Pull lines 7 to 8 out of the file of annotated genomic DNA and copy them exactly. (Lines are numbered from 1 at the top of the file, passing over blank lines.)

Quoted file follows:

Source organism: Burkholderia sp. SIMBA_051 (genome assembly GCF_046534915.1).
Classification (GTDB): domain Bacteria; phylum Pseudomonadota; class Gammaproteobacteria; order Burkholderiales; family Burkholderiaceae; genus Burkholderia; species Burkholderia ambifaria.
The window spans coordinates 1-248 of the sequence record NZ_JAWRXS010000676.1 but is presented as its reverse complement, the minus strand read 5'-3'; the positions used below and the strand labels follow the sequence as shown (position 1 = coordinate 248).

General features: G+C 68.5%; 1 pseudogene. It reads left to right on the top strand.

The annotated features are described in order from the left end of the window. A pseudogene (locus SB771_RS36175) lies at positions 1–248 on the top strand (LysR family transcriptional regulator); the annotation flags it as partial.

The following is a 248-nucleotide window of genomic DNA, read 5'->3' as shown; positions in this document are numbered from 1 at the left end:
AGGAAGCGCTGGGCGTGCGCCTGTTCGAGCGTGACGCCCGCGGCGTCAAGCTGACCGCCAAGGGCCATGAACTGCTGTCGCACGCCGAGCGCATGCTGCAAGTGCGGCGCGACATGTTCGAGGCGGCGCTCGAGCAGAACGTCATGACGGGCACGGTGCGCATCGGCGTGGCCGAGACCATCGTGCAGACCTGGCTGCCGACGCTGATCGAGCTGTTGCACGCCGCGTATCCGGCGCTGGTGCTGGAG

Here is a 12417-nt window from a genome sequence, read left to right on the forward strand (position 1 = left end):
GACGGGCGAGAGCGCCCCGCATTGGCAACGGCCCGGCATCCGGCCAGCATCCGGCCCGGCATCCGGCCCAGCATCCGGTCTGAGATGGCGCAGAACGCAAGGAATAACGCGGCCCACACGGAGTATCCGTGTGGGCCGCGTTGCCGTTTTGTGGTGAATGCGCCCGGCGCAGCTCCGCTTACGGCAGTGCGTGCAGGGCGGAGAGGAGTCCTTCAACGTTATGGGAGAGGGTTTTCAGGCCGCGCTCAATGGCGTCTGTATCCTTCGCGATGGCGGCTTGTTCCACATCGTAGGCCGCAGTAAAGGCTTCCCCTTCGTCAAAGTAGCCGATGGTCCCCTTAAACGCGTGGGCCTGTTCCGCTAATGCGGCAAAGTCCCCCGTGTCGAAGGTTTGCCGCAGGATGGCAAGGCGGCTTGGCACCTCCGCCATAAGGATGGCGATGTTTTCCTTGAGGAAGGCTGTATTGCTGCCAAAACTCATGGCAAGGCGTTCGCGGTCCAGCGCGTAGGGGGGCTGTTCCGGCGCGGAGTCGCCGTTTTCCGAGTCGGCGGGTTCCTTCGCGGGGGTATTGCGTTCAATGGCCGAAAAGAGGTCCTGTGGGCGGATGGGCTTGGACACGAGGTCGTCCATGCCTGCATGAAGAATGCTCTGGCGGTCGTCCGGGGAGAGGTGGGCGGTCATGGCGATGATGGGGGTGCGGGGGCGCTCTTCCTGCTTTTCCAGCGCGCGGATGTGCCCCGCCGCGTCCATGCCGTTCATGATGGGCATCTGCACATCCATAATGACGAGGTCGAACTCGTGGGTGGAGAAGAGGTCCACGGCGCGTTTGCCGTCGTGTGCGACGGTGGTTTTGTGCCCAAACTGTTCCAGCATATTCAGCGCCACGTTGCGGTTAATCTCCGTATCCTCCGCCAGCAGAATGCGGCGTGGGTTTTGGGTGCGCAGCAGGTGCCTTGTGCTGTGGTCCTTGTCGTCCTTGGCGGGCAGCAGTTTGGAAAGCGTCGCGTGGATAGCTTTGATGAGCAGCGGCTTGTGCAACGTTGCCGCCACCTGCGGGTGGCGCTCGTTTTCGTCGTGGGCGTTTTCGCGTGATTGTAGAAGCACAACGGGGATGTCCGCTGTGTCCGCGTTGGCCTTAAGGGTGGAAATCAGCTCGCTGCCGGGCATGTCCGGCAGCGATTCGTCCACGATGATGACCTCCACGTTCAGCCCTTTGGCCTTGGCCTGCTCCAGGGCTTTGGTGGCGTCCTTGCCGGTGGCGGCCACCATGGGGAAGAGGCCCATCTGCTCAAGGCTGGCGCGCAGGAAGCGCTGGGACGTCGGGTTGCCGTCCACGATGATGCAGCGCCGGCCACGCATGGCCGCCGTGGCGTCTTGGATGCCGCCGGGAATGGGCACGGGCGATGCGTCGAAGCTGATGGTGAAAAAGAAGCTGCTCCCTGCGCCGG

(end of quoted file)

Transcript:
AGGAAGCGCTGGGCGTGCGCCTGTTCGAGCGTGACGCCCGCGGCGTCAAGCTGACCGCCAAGGGCCATGAACTGCTGTCGCACGCCGAGCGCATGCTGCAAGTGCGGCGCGACATGTTCGAGGCGGCGCTCGAGCAGAACGTCATGACGGGCACGGTGCGCATCGGCGTGGCCGAGACCATCGTGCAGACCTGGCTGCCGACGCTGATCGAGCTGTTGCACGCCGCGTATCCGGCGCTGGTGCTGGAG

Here is a 12417-nt window from a genome sequence, read left to right on the forward strand (position 1 = left end):